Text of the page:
The men in the workshops told me stories about the master craftsmen who once worked in Hatton Garden. “We had one old Jewish chap I used to sit next to, called Lapidus,” said Dave Harris, a former diamond-cutter, “who had been born in Russia in about 1860. He ran away from home and got apprenticed in Germany, earning nothing. He told me he used to lodge in a room with just a bed and a chair and live on bread and water. In the 1900s he moved to Paris and became a master jeweller and in the 1920s he moved to England. He was in his late seventies when he came to us. He worked piecework, so his wages never came to more than three pounds a week, but he made the most exquisite pieces of jewellery I’d ever seen, which often took him up to three months to make. The most beautiful thing I saw him produce was a rose-shaped diamond brooch, set in 18-carat gold, with enamelled petals, covered in precious stones and diamonds, commissioned by a Russian princess.”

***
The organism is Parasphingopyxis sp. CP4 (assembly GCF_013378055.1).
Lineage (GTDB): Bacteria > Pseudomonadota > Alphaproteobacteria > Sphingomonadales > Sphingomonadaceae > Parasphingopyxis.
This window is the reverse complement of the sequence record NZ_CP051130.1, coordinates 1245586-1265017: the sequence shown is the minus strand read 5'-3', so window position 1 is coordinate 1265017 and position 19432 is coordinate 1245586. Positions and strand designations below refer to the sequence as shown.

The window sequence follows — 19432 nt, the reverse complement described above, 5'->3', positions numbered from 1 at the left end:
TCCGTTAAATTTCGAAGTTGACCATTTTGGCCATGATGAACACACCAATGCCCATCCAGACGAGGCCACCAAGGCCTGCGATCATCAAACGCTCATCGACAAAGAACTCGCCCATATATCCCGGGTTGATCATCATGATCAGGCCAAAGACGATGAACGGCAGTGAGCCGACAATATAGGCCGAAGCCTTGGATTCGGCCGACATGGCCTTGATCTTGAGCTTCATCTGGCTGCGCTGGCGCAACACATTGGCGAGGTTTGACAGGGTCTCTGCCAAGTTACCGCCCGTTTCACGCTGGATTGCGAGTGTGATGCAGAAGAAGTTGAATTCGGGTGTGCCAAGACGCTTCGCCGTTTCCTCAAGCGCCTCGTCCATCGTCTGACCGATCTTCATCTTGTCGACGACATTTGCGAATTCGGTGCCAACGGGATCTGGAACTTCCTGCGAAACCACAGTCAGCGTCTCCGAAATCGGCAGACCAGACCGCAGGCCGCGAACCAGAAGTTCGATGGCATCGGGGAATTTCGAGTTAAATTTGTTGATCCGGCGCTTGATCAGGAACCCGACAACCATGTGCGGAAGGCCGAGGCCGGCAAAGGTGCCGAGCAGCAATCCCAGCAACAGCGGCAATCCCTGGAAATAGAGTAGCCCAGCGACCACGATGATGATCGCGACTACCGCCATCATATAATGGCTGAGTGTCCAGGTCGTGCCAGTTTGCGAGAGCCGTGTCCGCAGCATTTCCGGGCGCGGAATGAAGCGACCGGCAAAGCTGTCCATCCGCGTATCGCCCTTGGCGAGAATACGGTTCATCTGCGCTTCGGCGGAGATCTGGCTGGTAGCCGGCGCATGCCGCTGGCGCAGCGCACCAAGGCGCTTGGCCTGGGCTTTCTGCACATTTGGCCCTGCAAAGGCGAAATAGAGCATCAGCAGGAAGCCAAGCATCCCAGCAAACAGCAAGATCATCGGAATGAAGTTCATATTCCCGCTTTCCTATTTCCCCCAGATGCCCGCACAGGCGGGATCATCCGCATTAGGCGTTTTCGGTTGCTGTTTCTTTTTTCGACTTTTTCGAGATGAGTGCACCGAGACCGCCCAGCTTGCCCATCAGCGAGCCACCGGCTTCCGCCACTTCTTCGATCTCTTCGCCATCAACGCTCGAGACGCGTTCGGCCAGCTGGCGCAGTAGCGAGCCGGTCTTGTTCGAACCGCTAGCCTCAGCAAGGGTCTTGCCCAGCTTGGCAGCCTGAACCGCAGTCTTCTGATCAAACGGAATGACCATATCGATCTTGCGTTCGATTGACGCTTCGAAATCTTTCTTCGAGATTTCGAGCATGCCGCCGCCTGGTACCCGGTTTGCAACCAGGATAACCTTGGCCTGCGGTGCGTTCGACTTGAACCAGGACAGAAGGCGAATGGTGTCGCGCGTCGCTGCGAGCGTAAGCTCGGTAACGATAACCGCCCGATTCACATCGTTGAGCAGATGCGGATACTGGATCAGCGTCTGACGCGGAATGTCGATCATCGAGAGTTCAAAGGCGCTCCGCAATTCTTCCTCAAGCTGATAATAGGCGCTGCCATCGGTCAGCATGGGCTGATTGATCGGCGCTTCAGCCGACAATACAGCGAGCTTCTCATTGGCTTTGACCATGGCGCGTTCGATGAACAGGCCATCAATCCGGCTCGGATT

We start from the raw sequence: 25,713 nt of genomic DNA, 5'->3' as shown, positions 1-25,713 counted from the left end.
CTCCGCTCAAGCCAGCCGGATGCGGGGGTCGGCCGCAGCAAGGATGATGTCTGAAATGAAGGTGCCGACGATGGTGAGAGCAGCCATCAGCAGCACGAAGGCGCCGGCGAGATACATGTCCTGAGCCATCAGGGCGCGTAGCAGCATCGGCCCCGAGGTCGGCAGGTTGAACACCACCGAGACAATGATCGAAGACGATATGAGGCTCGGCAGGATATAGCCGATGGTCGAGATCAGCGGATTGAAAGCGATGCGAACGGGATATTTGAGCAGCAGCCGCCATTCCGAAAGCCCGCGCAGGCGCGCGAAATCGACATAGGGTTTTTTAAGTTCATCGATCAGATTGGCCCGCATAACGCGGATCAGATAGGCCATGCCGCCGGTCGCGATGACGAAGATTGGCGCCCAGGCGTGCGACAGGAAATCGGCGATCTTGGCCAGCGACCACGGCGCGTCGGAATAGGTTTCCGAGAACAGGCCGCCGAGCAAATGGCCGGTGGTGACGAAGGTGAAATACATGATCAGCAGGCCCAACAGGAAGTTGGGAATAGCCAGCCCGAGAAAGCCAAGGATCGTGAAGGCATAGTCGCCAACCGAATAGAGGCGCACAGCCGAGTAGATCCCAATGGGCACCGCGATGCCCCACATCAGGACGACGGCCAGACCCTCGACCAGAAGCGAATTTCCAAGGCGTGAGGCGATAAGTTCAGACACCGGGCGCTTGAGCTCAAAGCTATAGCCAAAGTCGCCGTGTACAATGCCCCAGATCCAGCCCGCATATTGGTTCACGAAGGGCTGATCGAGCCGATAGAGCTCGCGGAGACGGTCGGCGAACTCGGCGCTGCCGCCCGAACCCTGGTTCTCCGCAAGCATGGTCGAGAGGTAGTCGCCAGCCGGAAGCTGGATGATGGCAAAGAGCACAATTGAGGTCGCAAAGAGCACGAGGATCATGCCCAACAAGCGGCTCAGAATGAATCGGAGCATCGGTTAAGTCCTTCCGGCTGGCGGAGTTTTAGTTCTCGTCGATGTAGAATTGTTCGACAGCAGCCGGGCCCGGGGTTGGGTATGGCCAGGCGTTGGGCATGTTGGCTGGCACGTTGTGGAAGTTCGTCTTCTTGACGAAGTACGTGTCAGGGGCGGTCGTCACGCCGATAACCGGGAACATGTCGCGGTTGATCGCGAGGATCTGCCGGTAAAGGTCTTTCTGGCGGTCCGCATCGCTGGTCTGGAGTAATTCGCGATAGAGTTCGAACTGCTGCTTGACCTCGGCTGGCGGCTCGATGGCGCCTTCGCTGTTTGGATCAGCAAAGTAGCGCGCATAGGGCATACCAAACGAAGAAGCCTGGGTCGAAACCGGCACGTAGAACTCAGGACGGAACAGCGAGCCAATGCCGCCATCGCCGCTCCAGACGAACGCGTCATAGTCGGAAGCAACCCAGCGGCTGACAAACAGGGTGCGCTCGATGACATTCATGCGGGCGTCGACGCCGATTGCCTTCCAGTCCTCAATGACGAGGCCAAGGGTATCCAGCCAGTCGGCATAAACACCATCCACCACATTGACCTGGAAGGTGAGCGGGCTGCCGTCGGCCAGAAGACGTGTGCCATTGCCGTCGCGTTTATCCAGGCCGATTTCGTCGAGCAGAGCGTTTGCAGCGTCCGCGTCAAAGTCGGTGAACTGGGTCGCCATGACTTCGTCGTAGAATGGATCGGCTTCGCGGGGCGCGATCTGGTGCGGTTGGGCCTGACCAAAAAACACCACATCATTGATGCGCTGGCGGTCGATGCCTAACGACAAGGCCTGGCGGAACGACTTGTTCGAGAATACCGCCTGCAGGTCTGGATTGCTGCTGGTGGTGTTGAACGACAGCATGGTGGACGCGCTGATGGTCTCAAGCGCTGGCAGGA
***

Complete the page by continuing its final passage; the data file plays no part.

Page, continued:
In those days every pearl that ended up in a British jewellery shop, every precious stone, every diamond, rough or cut, came through Hatton Garden. Today the majority of the jewellery sold in the street is either cast or imported. A few of the master craftsmen remain but when they die, their knowledge will be lost.